The BNP failed to win a single seat in parliament last night resulting in a good election night for race relations and a terrible night for Nick Griffin and his party who was pushing for their first parliamentary seat, but nevertheless the far-right party still grows in support.
The general election last night dealt a bitter blow to the political aspirations of the British National Party who were pushing for their first parliamentary seat. For the first time Nick Griffin and his party fielded more than 300 candidates in seats all over the country but despite increased media exposure they failed to win a single seat.
Griffin stood as a candidate in the working-class constituency of Barking in east London, hoping he would become the first BNP member of parliament but he failed miserably despite an active campaign.
Griffin won just 6,620 votes out of a turnout of 44,343, Labour’s Margaret Hodge won the seat easily with 24,628 votes, but nevertheless the BNP came third in Barking and beat the Liberal Democrats who only polled 3,789 votes.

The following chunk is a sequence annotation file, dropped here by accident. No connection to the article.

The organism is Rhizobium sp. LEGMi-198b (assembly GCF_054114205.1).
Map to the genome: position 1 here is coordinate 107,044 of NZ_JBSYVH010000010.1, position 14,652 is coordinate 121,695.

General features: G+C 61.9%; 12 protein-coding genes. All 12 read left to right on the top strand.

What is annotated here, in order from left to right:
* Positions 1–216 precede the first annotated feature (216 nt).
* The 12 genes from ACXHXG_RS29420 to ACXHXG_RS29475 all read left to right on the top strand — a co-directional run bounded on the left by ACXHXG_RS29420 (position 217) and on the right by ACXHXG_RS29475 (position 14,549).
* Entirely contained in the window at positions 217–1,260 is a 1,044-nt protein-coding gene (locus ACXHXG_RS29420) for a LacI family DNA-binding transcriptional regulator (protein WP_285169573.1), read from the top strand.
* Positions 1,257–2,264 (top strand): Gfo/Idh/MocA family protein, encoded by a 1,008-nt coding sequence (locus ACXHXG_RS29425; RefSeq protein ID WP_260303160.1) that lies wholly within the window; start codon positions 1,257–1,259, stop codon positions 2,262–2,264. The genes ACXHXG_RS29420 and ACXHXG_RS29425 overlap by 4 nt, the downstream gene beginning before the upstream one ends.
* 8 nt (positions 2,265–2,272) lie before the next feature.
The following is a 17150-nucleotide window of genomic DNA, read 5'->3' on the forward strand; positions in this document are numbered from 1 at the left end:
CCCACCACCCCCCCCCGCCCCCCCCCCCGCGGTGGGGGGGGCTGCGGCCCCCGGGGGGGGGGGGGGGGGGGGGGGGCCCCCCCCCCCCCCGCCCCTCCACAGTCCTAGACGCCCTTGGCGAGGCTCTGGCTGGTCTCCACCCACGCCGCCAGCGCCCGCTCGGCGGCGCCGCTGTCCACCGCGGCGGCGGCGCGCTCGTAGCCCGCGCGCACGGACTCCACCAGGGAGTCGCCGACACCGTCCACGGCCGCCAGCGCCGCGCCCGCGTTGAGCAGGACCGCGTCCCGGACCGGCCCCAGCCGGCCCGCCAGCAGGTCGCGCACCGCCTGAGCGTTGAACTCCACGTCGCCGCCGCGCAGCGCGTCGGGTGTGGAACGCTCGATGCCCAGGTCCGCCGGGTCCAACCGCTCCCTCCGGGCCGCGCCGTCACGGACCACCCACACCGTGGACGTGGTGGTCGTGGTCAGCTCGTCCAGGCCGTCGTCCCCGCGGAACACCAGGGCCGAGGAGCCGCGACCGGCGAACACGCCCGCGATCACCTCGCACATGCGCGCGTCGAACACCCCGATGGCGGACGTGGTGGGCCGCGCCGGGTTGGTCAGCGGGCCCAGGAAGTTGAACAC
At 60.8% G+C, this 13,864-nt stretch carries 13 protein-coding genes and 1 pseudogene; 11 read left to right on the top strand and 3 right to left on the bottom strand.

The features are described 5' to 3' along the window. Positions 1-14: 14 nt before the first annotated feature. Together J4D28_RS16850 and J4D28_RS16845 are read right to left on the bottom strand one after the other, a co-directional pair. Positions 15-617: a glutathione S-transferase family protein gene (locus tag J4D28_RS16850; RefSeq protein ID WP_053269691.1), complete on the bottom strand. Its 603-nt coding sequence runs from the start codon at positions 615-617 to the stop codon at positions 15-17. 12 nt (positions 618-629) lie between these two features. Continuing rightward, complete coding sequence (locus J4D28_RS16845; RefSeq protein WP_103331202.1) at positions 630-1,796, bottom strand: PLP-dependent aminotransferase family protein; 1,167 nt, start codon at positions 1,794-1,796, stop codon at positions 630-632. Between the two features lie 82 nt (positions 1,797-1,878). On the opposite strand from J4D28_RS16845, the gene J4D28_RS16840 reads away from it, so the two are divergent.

In the West Midlands the BNP won 70,907 votes from a turnout of 2,504,400, approximately 2.8 percent of the vote, up 1.2 percent from the last election. In the East Midlands out of a turnout of 2,178,185, the BNP won 66,511 votes, up 2.6 percent from the last election.
Nationally the BNP won 539,841 votes from a voting turnout of 28,160,609, gaining a 1,2 percent growth in support.
With results still to be declared the BNP’s ambitions have been temporarily stalled, however their support still grows and this should be a concern for all who oppose racism.
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